To the women who raised me

March 3, 2021 | 4 minute read
Lisa Joy Rosner
Senior Vice President, Brand & Content Marketing
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A handful of decades ago, it was considered a radical thought if you actually believed women could be entrepreneurs or C-suite executives, let alone leaders of entire countries. And you’d most certainly be laughed out of most boardrooms if you dared to speak that thought. In fact, limiting a girl’s imagination of her own potential and suppressing what women could accomplish was very much the way of the world when I was growing up.

But I am lucky. I wouldn’t be where I am now, well into a career helping companies find their voices in the global marketplace and raising four incredible children if it weren’t for many of the outstanding women in my life. And that includes women I didn’t know personally.

I grew up in a family of strong women. Some of them held important jobs, or did important work in the community, and all while raising a family. Their example taught this little girl growing up in the 1970’s in Passaic, NJ that she could have a meaningful, professional life outside the home. I didn’t realize it then, but we were a handful of radicals! I owe so much of my success to the love, support, and example of all those remarkable ladies.

There was also a female role model who wasn’t part of my immediate family, and her example led me to understand that women could aspire to even greater things – that the world is literally our stage. For me, but especially for little girls who don’t necessarily have strong female role models in their families, having public female heroes to emulate makes all the difference in the world.

For me, that woman was former Israeli Prime Minister Golda Meir. Her incredible story inspired me, not only because she was the female leader of a country, which in 1973 was fighting for its very right to exist, but because I could relate to her in many ways: we are both Jewish, have strong family values, and we share humble beginnings. I did a hero project about Golda in the third grade, and learned more about her journey from Russia, to working in her parents’ grocery store in Milwaukee, WI, all the way to the Knesset in Jerusalem.

Thanks to Prime Minister Meir’s example, I absolutely knew that women could rise to the greatest heights and assume the world’s most awesome responsibilities.

And thanks to the women in my family, I understood the nuts and bolts of how I could achieve that kind of success. I saw how hard they had to work, how they had to be diligent and detail-oriented, and how they had to be not “just as good as,” but better than men they were competing against for opportunities. They were true groundbreakers in their own ways, and they showed me how to make my path in a world that wasn’t always designed for women to succeed.

Another woman who inspired me and gave me an incredible example to follow was my cousin Sharon Begley, who tragically passed away recently. Around the same time Golda was stepping off the world stage, Sharon became one of the first women to write for Newsweek, at a time when women weren’t often being hired to write about “complicated” subjects like science. She tackled the topic with award-winning skill and wrote about complex scientific topics in ways that were digestible to lay readers. Seeing the name Sharon Begley in print and reading her masterfully written articles, made an important and inspiring impression on me.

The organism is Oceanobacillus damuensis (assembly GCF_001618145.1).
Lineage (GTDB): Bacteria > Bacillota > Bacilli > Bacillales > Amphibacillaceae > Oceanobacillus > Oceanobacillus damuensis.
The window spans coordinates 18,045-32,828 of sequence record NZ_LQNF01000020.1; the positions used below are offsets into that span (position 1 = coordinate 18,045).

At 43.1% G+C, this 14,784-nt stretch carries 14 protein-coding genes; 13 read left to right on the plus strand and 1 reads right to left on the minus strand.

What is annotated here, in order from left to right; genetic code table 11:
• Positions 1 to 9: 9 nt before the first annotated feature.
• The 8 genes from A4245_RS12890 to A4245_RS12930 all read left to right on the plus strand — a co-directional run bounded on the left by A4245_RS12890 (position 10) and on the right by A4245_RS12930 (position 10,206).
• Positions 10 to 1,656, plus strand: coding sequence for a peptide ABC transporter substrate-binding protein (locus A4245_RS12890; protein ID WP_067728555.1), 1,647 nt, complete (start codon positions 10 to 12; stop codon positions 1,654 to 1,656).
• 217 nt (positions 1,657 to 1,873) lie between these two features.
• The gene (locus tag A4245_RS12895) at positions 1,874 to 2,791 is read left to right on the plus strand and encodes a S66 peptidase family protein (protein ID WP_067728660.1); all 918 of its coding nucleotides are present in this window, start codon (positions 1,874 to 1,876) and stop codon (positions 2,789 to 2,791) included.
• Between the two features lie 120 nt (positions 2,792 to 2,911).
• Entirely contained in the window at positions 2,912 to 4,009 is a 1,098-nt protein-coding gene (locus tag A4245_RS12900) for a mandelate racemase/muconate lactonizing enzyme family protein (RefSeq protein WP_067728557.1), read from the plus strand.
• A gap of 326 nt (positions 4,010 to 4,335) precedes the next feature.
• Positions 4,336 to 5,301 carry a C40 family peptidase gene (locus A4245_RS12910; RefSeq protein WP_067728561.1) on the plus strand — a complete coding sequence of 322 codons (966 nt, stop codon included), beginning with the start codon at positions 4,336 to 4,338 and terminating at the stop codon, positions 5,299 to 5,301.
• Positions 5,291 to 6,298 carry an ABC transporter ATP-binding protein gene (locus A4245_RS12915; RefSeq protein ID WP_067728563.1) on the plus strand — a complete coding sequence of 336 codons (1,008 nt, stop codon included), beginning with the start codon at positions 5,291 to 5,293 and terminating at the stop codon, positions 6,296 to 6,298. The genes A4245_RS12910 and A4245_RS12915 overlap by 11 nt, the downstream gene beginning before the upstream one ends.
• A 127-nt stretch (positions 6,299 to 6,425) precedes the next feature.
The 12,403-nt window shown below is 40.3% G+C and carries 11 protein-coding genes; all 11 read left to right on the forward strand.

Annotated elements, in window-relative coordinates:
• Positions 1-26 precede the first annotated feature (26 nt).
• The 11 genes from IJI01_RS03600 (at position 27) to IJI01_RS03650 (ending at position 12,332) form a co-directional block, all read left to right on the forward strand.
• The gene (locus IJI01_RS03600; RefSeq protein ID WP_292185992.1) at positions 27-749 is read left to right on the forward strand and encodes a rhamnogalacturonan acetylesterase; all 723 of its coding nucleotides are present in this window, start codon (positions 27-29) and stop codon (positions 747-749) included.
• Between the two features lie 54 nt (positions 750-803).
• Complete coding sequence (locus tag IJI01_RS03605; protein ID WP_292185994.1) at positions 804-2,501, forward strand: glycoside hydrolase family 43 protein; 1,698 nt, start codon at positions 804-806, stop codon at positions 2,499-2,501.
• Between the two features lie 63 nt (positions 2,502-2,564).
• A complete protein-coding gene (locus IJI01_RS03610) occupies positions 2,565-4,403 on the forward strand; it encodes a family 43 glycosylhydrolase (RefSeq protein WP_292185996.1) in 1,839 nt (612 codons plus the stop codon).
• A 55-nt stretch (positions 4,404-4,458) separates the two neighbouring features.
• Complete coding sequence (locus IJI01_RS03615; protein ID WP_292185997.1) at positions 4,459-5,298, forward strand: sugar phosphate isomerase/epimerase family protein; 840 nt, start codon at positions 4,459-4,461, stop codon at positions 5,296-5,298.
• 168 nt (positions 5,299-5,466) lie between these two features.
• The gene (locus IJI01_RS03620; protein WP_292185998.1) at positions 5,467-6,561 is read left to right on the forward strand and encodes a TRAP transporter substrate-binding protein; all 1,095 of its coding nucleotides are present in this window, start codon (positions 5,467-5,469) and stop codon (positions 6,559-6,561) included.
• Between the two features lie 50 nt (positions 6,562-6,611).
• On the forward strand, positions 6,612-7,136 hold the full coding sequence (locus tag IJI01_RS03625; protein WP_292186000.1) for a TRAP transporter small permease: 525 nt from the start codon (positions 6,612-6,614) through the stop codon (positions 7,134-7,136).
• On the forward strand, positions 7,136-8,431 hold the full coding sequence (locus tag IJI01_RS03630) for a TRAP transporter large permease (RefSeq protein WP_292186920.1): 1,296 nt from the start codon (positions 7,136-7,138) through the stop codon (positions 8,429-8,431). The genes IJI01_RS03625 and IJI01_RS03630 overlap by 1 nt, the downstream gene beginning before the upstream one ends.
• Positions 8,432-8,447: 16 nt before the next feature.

In Sharon’s era, women not only had to be better than their male counterparts to be considered for a promotion, they often had to be better than the other women vying for the same position. In those years, there was usually only one executive position per company available to the “weaker sex.” The blatant sexism was real, cut-throat, and not at all good for business. What kind of success can you have if you artificially limit the talent available to your organization?

As we come to International Women’s Day and I reflect on my own experiences, I felt compelled to share how important examples can come from anywhere – and that you can never have too many role models and they are all around us. It’s as important for a little girl to look up at Vice President Kamala Harris as it is for her to look up to her own grandmother, mother, aunts, cousins, and friends. The role models in our daily lives show us how to succeed, and the public role models we look up to show us how high we can go.

Today, the world is different. Of the eight executives reporting to me, six are women. No one has to clamber over anyone else’s shoulder pads to get ahead on my team.

I am also raising four very precious and thoughtful children, including three young women and a very sweet young man, thanks to a husband who completely supports my career. My children can’t imagine a world where women can’t dream big and achieve bigger. They’re a handful (of treasure) every day! In fact, because my husband is a stay-at-home dad, when they started school and met other kids, it shocked them to learn that there are actually men out there in the workforce.

Now that’s radical thinking!

Lisa Joy Rosner

Senior Vice President, Brand & Content Marketing

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